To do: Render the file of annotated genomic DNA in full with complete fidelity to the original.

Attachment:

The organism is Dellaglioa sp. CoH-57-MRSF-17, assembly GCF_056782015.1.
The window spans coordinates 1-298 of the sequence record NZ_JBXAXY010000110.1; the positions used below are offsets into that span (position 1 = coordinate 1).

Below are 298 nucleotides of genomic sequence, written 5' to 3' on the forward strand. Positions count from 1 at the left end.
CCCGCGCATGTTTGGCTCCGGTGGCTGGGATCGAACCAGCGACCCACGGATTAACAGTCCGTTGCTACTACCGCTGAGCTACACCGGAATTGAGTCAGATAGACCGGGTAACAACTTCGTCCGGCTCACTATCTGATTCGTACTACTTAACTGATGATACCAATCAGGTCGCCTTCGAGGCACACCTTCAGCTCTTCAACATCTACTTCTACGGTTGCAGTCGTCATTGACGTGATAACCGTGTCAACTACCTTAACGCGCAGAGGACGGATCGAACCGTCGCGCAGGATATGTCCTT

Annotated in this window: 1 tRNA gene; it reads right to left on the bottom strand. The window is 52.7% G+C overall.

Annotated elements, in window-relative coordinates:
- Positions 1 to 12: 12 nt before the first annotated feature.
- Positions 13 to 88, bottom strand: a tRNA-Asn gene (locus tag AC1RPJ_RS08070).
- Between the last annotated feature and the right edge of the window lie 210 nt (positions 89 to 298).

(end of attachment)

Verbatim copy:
The organism is Dellaglioa sp. CoH-57-MRSF-17, assembly GCF_056782015.1.
The window spans coordinates 1-298 of the sequence record NZ_JBXAXY010000110.1; the positions used below are offsets into that span (position 1 = coordinate 1).

Below are 298 nucleotides of genomic sequence, written 5' to 3' on the forward strand. Positions count from 1 at the left end.
CCCGCGCATGTTTGGCTCCGGTGGCTGGGATCGAACCAGCGACCCACGGATTAACAGTCCGTTGCTACTACCGCTGAGCTACACCGGAATTGAGTCAGATAGACCGGGTAACAACTTCGTCCGGCTCACTATCTGATTCGTACTACTTAACTGATGATACCAATCAGGTCGCCTTCGAGGCACACCTTCAGCTCTTCAACATCTACTTCTACGGTTGCAGTCGTCATTGACGTGATAACCGTGTCAACTACCTTAACGCGCAGAGGACGGATCGAACCGTCGCGCAGGATATGTCCTT

Annotated in this window: 1 tRNA gene; it reads right to left on the bottom strand. The window is 52.7% G+C overall.

Annotated elements, in window-relative coordinates:
- Positions 1 to 12: 12 nt before the first annotated feature.
- Positions 13 to 88, bottom strand: a tRNA-Asn gene (locus tag AC1RPJ_RS08070).
- Between the last annotated feature and the right edge of the window lie 210 nt (positions 89 to 298).